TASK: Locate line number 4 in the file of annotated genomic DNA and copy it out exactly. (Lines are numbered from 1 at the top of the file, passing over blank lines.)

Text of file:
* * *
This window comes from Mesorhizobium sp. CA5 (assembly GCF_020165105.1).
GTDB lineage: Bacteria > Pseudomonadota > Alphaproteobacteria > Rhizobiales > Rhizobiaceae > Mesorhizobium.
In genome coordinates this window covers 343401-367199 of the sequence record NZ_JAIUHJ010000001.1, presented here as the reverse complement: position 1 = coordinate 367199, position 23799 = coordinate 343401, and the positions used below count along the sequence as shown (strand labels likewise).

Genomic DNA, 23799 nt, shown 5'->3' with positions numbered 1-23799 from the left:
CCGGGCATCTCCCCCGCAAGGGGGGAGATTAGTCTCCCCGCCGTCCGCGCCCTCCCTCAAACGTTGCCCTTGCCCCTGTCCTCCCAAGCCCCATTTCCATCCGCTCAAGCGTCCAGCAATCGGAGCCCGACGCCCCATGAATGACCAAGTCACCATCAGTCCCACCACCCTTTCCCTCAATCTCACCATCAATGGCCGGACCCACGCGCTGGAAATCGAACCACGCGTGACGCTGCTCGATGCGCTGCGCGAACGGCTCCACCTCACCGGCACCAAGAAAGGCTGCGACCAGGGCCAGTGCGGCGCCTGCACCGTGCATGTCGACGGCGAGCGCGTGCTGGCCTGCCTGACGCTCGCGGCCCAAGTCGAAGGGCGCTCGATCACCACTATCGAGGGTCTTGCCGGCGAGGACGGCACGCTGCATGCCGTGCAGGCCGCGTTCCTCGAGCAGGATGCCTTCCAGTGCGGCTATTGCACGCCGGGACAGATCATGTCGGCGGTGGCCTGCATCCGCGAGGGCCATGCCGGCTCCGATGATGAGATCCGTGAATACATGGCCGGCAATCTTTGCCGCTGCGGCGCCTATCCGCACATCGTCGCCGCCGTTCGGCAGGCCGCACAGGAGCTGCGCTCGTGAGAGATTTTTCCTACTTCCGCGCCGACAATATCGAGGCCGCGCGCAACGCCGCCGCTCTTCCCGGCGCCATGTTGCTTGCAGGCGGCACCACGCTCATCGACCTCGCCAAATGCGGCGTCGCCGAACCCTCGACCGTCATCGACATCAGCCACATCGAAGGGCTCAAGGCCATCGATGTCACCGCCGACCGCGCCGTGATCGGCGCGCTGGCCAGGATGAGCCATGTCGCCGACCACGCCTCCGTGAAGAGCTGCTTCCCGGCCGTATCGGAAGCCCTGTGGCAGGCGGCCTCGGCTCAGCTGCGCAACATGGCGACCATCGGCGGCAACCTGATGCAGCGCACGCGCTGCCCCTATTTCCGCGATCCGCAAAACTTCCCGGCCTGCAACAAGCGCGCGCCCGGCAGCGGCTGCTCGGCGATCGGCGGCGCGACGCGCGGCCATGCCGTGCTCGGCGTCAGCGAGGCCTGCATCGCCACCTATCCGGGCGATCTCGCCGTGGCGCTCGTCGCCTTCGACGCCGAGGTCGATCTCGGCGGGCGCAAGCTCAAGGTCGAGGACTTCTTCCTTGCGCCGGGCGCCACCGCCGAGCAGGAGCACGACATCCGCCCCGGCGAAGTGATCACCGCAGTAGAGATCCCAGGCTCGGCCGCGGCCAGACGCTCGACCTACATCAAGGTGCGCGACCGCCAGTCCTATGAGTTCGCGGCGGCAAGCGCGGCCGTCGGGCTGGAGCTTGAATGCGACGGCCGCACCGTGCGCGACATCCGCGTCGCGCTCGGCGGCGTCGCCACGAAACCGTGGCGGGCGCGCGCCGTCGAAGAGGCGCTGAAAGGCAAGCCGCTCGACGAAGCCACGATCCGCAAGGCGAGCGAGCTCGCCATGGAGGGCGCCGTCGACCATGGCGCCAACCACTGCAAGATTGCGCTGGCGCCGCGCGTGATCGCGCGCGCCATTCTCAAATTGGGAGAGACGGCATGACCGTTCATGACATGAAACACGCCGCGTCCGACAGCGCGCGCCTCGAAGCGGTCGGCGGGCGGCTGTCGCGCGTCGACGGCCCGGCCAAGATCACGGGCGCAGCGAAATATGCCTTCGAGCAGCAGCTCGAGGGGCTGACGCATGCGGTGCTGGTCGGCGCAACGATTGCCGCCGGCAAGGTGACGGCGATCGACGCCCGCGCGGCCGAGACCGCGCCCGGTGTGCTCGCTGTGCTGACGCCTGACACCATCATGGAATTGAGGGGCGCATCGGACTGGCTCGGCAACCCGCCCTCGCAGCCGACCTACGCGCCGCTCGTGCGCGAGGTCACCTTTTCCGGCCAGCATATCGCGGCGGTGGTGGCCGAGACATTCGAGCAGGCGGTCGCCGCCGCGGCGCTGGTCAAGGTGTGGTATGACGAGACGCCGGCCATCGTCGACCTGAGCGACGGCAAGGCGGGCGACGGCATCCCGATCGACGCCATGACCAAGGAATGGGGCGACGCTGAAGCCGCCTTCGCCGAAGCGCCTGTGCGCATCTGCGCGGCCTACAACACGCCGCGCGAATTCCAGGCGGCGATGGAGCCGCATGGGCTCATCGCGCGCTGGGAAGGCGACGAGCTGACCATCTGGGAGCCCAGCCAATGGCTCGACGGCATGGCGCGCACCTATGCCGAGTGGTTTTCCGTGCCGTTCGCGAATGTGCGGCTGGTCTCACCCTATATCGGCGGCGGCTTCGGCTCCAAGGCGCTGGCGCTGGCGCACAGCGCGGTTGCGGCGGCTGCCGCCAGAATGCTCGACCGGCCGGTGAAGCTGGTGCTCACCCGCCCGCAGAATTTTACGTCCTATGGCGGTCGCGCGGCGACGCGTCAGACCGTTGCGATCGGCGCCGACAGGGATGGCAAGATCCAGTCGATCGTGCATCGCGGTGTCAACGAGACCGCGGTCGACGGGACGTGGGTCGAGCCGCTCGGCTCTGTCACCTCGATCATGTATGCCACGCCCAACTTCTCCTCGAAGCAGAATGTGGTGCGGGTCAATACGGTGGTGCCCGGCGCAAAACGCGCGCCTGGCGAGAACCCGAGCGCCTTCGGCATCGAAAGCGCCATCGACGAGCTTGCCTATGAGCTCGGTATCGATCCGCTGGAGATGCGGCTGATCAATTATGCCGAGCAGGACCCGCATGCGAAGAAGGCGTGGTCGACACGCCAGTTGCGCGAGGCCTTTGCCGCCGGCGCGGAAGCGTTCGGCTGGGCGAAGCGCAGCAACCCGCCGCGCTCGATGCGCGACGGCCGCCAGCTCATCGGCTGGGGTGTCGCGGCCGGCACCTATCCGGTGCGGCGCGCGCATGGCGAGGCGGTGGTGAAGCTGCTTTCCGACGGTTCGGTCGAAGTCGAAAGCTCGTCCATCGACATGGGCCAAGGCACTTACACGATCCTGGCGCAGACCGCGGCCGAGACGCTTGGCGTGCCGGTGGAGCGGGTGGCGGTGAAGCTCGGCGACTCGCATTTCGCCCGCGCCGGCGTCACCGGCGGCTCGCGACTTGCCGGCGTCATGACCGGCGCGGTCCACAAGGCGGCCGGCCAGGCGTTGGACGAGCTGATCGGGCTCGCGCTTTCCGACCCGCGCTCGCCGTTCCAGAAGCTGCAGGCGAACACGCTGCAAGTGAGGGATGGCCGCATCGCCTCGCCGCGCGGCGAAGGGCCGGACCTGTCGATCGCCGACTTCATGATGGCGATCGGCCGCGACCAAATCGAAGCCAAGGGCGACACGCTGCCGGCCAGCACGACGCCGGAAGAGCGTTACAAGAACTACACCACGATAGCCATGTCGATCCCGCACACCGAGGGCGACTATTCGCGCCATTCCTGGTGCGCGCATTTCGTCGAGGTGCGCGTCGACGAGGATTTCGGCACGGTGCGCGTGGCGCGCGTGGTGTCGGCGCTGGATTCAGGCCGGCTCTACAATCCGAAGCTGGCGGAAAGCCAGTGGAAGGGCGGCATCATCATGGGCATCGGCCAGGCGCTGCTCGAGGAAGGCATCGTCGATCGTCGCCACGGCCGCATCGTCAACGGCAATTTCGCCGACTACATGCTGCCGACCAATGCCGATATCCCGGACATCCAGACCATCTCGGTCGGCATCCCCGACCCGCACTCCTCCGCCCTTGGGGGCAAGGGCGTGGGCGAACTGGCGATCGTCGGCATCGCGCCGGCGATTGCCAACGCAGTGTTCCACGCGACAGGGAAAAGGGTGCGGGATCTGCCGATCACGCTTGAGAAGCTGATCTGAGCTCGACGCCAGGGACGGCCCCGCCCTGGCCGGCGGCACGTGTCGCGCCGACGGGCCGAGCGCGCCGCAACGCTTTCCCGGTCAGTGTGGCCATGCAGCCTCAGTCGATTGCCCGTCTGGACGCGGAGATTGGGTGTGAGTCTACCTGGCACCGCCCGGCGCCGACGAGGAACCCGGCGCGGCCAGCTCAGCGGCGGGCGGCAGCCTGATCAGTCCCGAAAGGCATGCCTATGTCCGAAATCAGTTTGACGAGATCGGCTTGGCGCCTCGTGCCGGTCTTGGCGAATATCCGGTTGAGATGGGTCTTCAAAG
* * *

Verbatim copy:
Genomic DNA, 23799 nt, shown 5'->3' with positions numbered 1-23799 from the left: